- Sports Betting
- NJ Sports Betting
- PA Sports Betting
- Indiana Sports Betting
- US Betting
- LSR Podcast
Sen. John Eklund, a lawyer for nearly 40 years, is tired of hearing arguments that the Ohio Casino Control Commission (CCC) could not legally regulate sports wagering but the Ohio Lottery Commission (OLC) could.
That is the narrative being pushed by House lawmakers led by Rep. Dave Greenspan. Eklund admits that it has played a part in S 111 not having any momentum in the first half of the Ohio legislative session. It hasn’t even been assigned to a committee.
“I think part of the reason it has been slow to move on the Senate side has been because of some lingering and, in my opinion, unjustified concerns over the extent of which the Ohio Constitution would permit the Casino Commission to regulate this activity.
“I have argued that point publicly, privately and six ways to Sunday. I’m not just talking through my hat. I’ve researched it, read cases, and I certainly know enough about the constitution of Ohio.”
The argument against the CCC overseeing OH sports betting revolves around the old argument about whether wagering on sports is a casino game. Greenspan has an opinion from the Legislative Service Commission that indicates, under the Ohio Constitution, it is not.
“Nothing in the Ohio Constitution says the Casino Control Commission may not regulate sports gaming,” Eklund said. “Nothing. If they want to take that tact, which I think is wrongheaded, I could make the equally wrongheaded argument that the Constitution doesn’t authorize the Lottery Commission to regulate sports gaming. A lot of this is trying to interpret words to get a particular result.”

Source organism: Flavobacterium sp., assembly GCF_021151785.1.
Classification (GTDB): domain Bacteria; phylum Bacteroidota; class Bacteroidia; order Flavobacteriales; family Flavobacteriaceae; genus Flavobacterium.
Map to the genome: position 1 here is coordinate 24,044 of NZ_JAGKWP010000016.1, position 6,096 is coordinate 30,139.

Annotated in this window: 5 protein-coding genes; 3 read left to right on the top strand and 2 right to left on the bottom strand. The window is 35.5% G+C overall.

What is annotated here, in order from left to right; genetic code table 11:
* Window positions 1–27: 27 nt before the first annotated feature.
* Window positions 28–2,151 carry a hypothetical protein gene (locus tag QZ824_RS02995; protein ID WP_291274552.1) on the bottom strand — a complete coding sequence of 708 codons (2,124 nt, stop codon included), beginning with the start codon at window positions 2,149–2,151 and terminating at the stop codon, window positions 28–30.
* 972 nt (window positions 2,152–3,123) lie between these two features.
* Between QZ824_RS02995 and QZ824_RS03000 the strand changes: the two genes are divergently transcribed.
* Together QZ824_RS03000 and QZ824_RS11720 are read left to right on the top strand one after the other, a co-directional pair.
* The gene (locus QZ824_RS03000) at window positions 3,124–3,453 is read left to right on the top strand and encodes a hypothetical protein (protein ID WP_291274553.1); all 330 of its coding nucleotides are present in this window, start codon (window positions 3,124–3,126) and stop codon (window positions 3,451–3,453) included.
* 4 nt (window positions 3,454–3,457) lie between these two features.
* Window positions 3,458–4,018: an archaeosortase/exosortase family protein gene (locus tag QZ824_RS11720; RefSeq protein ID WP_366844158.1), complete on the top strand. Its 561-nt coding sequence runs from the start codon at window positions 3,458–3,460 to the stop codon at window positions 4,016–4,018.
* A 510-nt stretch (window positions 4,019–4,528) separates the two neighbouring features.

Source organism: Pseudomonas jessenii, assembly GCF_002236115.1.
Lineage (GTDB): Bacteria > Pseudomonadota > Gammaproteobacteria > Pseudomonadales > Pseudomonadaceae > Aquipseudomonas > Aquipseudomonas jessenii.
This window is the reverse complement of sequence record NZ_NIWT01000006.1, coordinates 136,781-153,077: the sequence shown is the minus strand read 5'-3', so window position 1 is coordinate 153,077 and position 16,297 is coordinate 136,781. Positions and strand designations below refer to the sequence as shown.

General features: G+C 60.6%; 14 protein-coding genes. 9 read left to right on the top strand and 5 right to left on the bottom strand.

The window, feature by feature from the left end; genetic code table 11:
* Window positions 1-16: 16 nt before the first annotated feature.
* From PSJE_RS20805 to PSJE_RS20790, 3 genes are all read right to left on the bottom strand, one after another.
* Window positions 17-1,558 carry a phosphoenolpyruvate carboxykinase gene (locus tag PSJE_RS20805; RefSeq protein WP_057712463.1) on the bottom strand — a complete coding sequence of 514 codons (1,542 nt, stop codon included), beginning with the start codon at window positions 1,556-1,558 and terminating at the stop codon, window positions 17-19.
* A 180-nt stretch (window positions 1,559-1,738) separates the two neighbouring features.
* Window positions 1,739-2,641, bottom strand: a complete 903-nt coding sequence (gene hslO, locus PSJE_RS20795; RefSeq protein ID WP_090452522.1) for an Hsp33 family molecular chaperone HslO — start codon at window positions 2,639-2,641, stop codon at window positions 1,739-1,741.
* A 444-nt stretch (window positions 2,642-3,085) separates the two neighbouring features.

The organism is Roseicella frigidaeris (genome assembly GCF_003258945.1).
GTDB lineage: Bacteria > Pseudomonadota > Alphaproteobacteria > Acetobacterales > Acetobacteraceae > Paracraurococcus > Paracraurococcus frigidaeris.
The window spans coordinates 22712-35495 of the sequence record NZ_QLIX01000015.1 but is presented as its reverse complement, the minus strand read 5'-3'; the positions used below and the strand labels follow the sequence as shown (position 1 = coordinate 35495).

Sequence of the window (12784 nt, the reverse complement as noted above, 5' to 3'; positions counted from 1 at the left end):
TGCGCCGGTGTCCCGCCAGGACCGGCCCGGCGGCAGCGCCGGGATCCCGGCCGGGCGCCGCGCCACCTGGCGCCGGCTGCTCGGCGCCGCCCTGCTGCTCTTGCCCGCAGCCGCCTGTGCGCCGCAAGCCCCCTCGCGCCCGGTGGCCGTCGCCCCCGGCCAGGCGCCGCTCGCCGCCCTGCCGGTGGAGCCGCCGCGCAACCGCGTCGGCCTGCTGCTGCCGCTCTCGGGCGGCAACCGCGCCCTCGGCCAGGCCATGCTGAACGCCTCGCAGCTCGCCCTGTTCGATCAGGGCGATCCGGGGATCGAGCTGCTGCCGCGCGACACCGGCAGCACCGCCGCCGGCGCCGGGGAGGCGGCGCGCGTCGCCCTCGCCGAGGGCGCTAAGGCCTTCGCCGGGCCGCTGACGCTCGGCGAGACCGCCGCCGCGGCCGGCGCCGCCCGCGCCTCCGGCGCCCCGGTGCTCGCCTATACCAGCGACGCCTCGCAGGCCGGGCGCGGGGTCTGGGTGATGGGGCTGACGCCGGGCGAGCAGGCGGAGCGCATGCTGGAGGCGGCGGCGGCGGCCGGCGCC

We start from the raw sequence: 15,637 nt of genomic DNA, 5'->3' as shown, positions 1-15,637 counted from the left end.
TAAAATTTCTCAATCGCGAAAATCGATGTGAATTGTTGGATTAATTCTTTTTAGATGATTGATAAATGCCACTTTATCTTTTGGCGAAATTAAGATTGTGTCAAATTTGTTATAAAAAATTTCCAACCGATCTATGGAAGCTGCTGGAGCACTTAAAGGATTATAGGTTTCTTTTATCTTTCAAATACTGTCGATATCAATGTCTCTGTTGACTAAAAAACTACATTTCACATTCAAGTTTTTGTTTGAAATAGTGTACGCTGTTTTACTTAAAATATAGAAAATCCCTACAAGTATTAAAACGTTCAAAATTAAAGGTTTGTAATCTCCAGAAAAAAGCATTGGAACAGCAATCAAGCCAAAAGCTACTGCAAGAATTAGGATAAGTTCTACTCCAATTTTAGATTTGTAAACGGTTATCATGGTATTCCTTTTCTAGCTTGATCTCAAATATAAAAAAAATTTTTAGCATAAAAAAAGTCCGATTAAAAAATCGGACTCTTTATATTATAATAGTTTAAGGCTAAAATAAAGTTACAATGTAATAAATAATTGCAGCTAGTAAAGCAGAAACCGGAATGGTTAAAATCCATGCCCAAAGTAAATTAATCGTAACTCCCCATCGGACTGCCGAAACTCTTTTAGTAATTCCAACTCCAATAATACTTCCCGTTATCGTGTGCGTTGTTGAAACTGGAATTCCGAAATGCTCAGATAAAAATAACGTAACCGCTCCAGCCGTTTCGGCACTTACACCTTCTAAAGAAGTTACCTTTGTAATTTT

Greenspan contends that for Ohio sports betting to be considered a casino game under the state constitution, it is required to be classified as such by Michigan, West Virginia, Indiana or Pennsylvania.
While those states might not officially label sports betting a casino game, all either have or are pursuing authorizing sports wagering at casinos.
Eklund’s argument for the legality of the CCC regulated sports wagering centers on three points:
“This is not even much of an interpretation,” Eklund said. “It’s just a careful reading of the constitution.”
If the House wants to attempt a narrow interpretation of the constitution as it relates to what the CCC can regulate, Eklund points out that the same can be done for the Lottery Commission.
“The constitution says the general assembly may authorize a commission of the state to operate lotteries,” Eklund said. “Where does that say the Lottery Commission has the authority to regulate sports gaming? It has the authority to conduct the lottery. It doesn’t have the authority under the constitution to regulate anything.”
Eklund is careful to point out that he isn’t saying that the Lottery Commission can’t oversee sports betting, just that it shouldn’t.